Amtrak train hits tractor-trailer in Virginia; none hurt

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SKIPPERS, Va. (AP) — An Amtrak train that travels between North Carolina and New York hit a tractor-trailer Thursday, splitting the trailer in half and leaving the driver with minor injuries, but no passengers or crew members on board were hurt, officials said.

Amtrak spokeswoman Kimberly Woods said 267 passengers were on the Carolinian, which travels daily between Charlotte and New York City, when it hit the vehicle in Virginia just north of the North Carolina line.

Linda Driver, the owner of Driver Trucking Inc. in Roanoke Rapids, N.C., said Ronnie Allen, who has been working for her company for two years, was waiting to turn at the intersection before the train smashed into it.

A stoplight at the intersection was blinking red, and Allen looked up and down the railroad before crossing and didn't see any trains coming, she said. He wasn't able to enter the roadway because a pickup truck was coming, Linda Driver said.

A Virginia State Trooper told her that her company was not at fault, she said. The driver is shaken up and his knee is hurt, but he wasn't seriously injured. He does not want to speak to the media, she said.

Allen drives that route several times a day, and the intersection is known to be dangerous, Linda Driver said.

"He's a good driver," she said. "This was just something that came out of the blue on him. He'd commented before that this was a bad place."

Donnie Driver, Linda Driver's husband and co-owner of the company, said there used to be additional safety measures at the intersection when the nearby Georgia Pacific plant was open because there were more vehicles on the road.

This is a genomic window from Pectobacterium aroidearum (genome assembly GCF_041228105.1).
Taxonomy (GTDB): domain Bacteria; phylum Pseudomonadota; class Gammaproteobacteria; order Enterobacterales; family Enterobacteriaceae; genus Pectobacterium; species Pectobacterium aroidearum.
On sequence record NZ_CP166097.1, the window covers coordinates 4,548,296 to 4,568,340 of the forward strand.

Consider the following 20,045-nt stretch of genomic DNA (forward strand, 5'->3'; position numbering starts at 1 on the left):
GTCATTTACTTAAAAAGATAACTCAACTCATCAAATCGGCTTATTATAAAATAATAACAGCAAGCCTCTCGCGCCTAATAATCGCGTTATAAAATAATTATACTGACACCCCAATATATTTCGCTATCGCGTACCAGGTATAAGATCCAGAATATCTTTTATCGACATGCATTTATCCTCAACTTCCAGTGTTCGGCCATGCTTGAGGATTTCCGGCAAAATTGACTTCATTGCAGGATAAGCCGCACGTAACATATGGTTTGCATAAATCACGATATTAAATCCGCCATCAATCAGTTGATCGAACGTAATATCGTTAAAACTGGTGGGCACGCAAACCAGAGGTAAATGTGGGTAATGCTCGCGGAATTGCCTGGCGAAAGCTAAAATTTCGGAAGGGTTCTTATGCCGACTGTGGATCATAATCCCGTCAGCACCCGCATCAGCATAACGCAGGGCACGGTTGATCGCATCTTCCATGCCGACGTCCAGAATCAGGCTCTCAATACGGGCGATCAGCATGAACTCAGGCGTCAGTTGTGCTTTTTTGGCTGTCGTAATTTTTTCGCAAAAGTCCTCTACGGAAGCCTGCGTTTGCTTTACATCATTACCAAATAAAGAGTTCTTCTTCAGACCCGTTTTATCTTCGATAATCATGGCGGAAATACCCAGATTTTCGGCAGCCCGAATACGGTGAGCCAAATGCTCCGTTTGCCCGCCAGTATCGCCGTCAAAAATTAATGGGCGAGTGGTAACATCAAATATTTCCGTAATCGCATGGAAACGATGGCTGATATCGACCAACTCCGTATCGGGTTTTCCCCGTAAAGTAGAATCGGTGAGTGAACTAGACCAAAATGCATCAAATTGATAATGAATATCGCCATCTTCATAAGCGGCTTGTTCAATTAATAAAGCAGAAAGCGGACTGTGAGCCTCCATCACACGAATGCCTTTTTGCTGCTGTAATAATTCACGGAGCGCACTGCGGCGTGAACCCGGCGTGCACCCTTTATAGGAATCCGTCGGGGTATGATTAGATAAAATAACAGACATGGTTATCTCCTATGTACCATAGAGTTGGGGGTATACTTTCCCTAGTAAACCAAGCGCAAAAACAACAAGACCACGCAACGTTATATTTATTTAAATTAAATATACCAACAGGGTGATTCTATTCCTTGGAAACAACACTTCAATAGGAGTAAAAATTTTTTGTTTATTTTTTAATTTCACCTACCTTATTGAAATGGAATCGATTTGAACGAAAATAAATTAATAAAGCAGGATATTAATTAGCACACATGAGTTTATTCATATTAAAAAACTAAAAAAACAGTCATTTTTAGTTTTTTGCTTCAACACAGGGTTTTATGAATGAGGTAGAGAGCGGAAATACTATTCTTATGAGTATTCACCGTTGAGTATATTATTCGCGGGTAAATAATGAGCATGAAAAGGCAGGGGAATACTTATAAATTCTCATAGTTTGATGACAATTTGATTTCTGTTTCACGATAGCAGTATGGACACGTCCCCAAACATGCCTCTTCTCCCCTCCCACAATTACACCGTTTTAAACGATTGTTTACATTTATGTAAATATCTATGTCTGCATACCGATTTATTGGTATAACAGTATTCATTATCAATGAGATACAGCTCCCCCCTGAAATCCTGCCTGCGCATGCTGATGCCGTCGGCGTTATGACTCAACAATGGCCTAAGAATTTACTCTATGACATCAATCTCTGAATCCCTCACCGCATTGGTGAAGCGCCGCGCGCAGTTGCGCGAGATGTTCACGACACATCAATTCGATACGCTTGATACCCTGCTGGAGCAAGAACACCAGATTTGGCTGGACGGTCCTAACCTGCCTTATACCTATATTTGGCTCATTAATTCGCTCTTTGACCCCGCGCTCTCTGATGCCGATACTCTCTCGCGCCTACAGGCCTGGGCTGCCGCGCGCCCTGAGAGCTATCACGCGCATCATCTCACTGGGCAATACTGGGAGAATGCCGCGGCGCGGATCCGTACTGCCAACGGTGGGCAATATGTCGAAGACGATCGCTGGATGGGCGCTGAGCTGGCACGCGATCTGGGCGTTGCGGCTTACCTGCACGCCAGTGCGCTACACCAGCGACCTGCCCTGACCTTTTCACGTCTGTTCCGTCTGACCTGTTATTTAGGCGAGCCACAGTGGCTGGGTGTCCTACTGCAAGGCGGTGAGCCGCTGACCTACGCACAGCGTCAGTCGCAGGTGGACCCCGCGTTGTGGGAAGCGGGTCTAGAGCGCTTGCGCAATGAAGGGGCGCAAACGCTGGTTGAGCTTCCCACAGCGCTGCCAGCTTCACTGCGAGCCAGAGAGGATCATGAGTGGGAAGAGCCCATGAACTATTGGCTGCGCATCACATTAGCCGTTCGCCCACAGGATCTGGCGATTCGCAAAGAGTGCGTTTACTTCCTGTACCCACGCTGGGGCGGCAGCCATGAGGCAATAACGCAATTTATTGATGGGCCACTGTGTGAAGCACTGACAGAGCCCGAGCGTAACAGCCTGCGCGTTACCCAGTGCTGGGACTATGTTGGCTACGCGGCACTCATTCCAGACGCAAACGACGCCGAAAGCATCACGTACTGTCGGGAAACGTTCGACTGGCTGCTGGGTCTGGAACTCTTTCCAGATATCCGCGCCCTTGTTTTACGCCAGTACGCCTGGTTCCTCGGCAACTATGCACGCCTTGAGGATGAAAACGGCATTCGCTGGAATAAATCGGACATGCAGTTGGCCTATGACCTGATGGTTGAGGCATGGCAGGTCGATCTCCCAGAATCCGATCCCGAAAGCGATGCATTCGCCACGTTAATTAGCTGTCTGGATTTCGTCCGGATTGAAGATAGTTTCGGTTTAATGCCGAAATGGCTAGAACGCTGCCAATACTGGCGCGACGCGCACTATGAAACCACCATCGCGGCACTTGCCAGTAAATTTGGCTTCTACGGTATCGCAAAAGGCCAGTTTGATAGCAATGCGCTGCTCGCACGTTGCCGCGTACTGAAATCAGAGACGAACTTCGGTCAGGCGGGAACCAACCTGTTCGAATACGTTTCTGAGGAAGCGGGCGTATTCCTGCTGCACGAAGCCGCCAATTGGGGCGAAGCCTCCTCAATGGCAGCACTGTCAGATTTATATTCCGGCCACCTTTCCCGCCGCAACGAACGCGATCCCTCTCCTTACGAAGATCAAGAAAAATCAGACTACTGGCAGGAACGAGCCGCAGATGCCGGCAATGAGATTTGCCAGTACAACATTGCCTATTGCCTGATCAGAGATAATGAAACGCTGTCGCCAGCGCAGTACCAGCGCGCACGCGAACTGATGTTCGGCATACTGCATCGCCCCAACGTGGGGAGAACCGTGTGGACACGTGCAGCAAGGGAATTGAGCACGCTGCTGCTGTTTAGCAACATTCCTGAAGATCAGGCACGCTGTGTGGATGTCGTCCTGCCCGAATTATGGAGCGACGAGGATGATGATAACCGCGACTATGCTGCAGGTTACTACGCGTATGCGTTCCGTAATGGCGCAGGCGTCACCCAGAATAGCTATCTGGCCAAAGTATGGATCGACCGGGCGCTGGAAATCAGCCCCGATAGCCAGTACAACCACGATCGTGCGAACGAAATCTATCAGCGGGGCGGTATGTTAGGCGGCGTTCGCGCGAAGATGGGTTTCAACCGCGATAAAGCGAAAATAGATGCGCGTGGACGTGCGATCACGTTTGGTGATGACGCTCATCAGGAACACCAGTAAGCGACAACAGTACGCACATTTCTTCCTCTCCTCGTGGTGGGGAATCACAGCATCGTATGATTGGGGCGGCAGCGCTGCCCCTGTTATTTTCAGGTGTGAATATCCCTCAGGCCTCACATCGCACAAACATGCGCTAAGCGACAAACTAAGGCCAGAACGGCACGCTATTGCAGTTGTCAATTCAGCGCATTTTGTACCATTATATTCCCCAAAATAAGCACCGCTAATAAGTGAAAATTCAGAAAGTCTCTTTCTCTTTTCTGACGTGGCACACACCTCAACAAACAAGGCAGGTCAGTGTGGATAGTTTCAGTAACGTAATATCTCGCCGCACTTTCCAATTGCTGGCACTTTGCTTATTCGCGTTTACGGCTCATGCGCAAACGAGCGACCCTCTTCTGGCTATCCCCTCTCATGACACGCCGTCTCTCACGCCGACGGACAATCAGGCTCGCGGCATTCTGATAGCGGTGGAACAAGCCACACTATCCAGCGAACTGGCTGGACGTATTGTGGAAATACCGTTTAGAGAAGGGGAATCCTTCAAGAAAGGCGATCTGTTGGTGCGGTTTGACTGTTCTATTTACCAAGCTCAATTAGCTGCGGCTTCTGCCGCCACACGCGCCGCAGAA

A yellow sign with flashing lights that would alert drivers that a train was coming no longer works, Donnie Driver said. The sign was partially covered by a black tarp on Thursday.

Lamont Lilly was eating his lunch near the front of the train when he felt a jolt, heard the brakes screech and smelled smoke. Lilly, who was on his way to New York from his home in Durham, said the train came to an abrupt halt, and he could see from his window that the trailer had been split in half.

Hundreds of grade crossing accidents happen each year involving passenger vehicles and tractor trailers, said Bob Chipkevich, who served as the NTSB's director of Railroad, Pipeline and Hazardous Materials Investigations in Washington for nine years and now works as a consultant.

The crash comes about six months after an Amtrak train along the same route slammed into a tractor-trailer that got stuck on the tracks while trying to make a difficult left-hand turn in Halifax, North Carolina, about 15 miles south of Pleasant Hill. One of the cars on that train toppled, and the conductor and at least 54 others were injured.

Two other deadly train crashes in New York and California in February killed a total of seven people and injured 30.

The oversized flatbed trailer involved in the March crash was transporting a modular building wrapped in blue plastic and jammed with electrical equipment, Lt. Jeff Gordon, a spokesman for the North Carolina State Highway Patrol, said at the time. A trooper escorting the truck was trying to help the driver navigate a difficult turn when the crash happened.

The truck had been unable to back off the tracks before the train hit because traffic had backed up on the road behind the driver, officials said.


Associated Press writers Jonathan Drew in Raleigh, North Carolina, and Alanna Durkin and Larry O'Dell in Richmond, Virginia, contributed to this report.


This story has been corrected to show that the crash happened in southern Virginia, near the boundary with North Carolina. Amtrak officials initially said the crash happened in North Carolina, near the boundary with Virginia.

Copyright © The Associated Press. All rights reserved. This material may not be published, broadcast, rewritten or redistributed.


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